Certain features of the Soviet system have affected the way in which decisions are made, and by whom. In the case of military policy and programs, decision-making is probably centered on two key elements—the military and military-industrial authorities who formulate new programs, and the top political leaders. The latter have the final say, but they must operate in a context of other forces and take them into account. Decision-making appears to involve clusters of advisory and executive bodies which are likely, at times, to be in competition with one another. Bureaucratic pressures, conflicts, and constraints may be heavy on occasion. We think it unlikely that observed Soviet programs are the product of a carefully thought out strategy or rationale which is undeviatingly executed. It is probably fair to say that the system is characterized by conservatism, both in making new proposals and in disposing of them.
Looking to the future, we have little basis in evidence for estimating the content of specific decisions on strategic policy or particular weapon programs. It seems clear that the Soviet leaders intend to maintain at a minimum such forces as will continue to give them—in their own phrase—a sense of “equal security” with the US. One method of doing so might be through an arms limitation agreement; they appear seriously interested in this possibility. We do not know whether an agreement will be reached, or on what terms. If it were indeed concluded, the development of Soviet intercontinental attack forces would be subject to its terms. While we have given consideration in this Estimate to possible effects of a SALT agreement, we confine ourselves mainly to a consideration of the situation in the absence of agreement.
With the general attitudes and policies of the USSR being what they are, it might seem obvious to infer that the Soviet leaders will strive to achieve marked superiority over the US in strategic weaponry. We do not doubt that they would like to attain such a position. The question is whether they consider it a feasible objective—whether they [Page 871] believe the chances of success good enough to justify allocation of the necessary resources, adjustment to the political implications of an allout arms race, and acceptance of the risk that instead of surpassing the US they might fall behind, especially in the technological competition. They might, in any case, think it feasible to seek a strategic posture that, while falling short of marked superiority, makes clear that the Soviets have advantages over the US in certain specific areas. For example, they can now claim an advantage in numbers of ICBM launchers. Whether or not such advantages are significant militarily, they help to dramatize the strategic power of the Soviet Union.
But even if Soviet intentions go no further than maintenance of “equal security”, their arms programs are bound to be vigorous and demanding. This is in part because Soviet leaders must have an eye not to what forces the US has at present, but to what it can have, or may have, in future years. In this respect, they are likely to be cautious—to overestimate rather than underestimate the US threat. Moreover, the weapons competition nowadays is largely a technological race; the USSR is impelled to press forward its research and development lest it be left behind. Soviet weapon programs also tend to attain a momentum of their own; the immense apparatus of organizations, installations, personnel, vested interests, and so on, tends to proceed in its endeavors unless checked by some decisive political authority.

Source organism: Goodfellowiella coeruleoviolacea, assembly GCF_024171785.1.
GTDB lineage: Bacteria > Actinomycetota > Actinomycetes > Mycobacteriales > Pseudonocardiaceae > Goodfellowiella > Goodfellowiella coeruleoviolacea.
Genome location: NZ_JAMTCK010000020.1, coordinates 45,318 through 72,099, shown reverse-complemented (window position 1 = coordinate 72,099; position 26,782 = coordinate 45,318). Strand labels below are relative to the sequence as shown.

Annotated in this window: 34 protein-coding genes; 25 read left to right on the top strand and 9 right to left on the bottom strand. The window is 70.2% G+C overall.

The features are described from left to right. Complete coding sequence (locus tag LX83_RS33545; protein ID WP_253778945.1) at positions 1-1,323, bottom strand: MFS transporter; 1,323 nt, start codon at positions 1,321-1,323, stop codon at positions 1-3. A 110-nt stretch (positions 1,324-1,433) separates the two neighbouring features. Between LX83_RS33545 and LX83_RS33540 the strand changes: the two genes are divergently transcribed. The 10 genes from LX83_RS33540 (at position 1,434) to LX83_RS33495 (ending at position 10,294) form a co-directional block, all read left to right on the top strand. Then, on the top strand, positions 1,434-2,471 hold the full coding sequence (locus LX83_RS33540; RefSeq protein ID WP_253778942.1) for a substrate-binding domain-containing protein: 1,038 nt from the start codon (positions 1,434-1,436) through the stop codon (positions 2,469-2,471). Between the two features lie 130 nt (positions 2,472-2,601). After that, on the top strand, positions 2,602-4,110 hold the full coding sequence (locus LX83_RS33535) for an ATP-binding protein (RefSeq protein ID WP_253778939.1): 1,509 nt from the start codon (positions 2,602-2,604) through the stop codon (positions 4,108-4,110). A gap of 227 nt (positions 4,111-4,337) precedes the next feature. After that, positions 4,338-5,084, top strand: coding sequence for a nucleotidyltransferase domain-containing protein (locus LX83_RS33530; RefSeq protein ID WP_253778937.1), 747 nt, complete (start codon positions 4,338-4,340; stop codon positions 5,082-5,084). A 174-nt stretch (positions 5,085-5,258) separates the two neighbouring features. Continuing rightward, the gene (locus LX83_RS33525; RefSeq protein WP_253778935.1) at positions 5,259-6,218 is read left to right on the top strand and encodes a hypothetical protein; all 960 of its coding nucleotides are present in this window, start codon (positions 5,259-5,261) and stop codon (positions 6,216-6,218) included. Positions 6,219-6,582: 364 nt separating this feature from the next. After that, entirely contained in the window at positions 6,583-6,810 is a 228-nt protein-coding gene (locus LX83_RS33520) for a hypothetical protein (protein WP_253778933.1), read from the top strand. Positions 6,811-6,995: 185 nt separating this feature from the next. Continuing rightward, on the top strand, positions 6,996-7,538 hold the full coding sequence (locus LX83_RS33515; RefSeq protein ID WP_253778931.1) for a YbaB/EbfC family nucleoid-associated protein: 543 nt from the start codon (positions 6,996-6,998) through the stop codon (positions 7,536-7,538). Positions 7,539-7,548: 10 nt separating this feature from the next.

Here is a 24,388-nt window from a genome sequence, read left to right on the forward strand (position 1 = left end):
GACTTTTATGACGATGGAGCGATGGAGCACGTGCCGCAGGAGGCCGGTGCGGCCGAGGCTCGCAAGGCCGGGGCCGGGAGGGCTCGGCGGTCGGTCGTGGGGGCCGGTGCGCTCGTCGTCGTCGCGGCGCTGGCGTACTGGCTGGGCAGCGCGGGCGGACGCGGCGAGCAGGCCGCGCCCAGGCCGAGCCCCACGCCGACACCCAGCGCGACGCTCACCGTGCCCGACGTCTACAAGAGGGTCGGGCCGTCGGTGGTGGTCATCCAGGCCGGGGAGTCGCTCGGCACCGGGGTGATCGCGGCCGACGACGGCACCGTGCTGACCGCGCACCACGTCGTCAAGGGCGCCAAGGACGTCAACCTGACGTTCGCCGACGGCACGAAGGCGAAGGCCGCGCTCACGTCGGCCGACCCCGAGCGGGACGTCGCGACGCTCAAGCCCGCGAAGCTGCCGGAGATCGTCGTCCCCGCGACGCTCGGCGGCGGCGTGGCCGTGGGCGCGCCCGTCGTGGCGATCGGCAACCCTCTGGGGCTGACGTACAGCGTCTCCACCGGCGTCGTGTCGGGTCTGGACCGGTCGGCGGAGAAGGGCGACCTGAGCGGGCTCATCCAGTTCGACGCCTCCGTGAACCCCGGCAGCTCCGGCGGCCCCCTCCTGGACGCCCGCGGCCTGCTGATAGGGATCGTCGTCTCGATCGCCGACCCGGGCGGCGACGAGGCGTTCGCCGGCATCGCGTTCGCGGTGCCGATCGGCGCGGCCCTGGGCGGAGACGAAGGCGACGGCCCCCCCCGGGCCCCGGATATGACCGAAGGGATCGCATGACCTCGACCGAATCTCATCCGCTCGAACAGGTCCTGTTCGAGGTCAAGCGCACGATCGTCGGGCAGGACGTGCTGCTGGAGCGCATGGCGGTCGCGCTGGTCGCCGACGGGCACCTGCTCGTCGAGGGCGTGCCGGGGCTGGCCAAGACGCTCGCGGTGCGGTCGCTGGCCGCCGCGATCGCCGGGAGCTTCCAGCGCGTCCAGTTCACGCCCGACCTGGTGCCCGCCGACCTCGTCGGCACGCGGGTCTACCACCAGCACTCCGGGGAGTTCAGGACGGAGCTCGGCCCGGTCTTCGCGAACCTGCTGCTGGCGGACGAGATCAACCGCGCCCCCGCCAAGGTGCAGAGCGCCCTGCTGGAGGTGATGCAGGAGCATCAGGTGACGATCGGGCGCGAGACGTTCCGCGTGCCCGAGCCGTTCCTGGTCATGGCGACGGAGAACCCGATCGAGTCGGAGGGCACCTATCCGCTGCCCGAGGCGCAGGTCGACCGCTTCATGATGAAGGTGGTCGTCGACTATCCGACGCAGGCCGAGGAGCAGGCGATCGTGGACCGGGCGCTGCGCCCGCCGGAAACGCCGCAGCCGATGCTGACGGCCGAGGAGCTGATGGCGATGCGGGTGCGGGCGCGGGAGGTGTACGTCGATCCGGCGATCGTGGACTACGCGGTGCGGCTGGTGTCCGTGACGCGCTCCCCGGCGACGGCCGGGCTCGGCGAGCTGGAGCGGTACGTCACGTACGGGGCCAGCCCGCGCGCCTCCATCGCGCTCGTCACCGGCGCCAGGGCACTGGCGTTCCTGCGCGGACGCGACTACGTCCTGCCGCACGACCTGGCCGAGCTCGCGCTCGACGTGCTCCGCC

On the other hand, there are constraints upon Soviet arms programs. The most obvious is economic; resources are not unbounded; the civilian economy demands its share; one weapon system competes with another for allocations; and intercontinental attack forces compete with strategic defense and general purpose forces. The various bureaucracies with interests in one or another area compete partly with rational argument and partly in sheer political infighting. Soviet leaders must also consider how far they may wish to press their own programs lest they provoke countervailing programs in the US. And they must assess not only the present and future US threat, but also that from China, and elsewhere.
While the foregoing considerations probably govern the nature of Soviet decisions as to future weapon programs, they provide us with little or no basis on which to estimate in detail what these programs will be. We have never had solid evidence on the problem, and there is no reason to expect that we shall have such evidence in the future. Moreover, in the present era the rapidity of technological advance tends to produce especially vigorous action and reaction between military programs of the USSR and the US.
Yet the possibilities are not unlimited, certainly in the next five years or so. For one thing, intercontinental weapon systems are of such complexity that their development, testing, and deployment take a long time. We can observe the testing phase, and thus project potential [Page 872] deployments. It usually takes about two years from the time we observe the first flight test of a new ICBM until that system becomes operational in the field. The interval for SLBMs is about the same or longer, and for bombers it is much longer. We can therefore estimate with much confidence that the kinds of weapon systems deployed by the Soviets during the next two years or so will be those already in operation or in the late stages of development. Even in the period from two to five years from now the force will be composed largely of existing kinds of delivery vehicles, but it could change substantially by the end of the period of this Estimate.
Because of the lead times involved in construction and deployment, we can also be highly confident of the number of launchers of intercontinental weapons which will be operational for periods up to about two years from now. Thereafter uncertainty increases as the time period of projection increases. Some reasonable limits to this uncertainty can nevertheless be derived from our knowledge of past deployment rates, especially those obtaining at a time when the Soviets appeared to be making a particularly vigorous effort.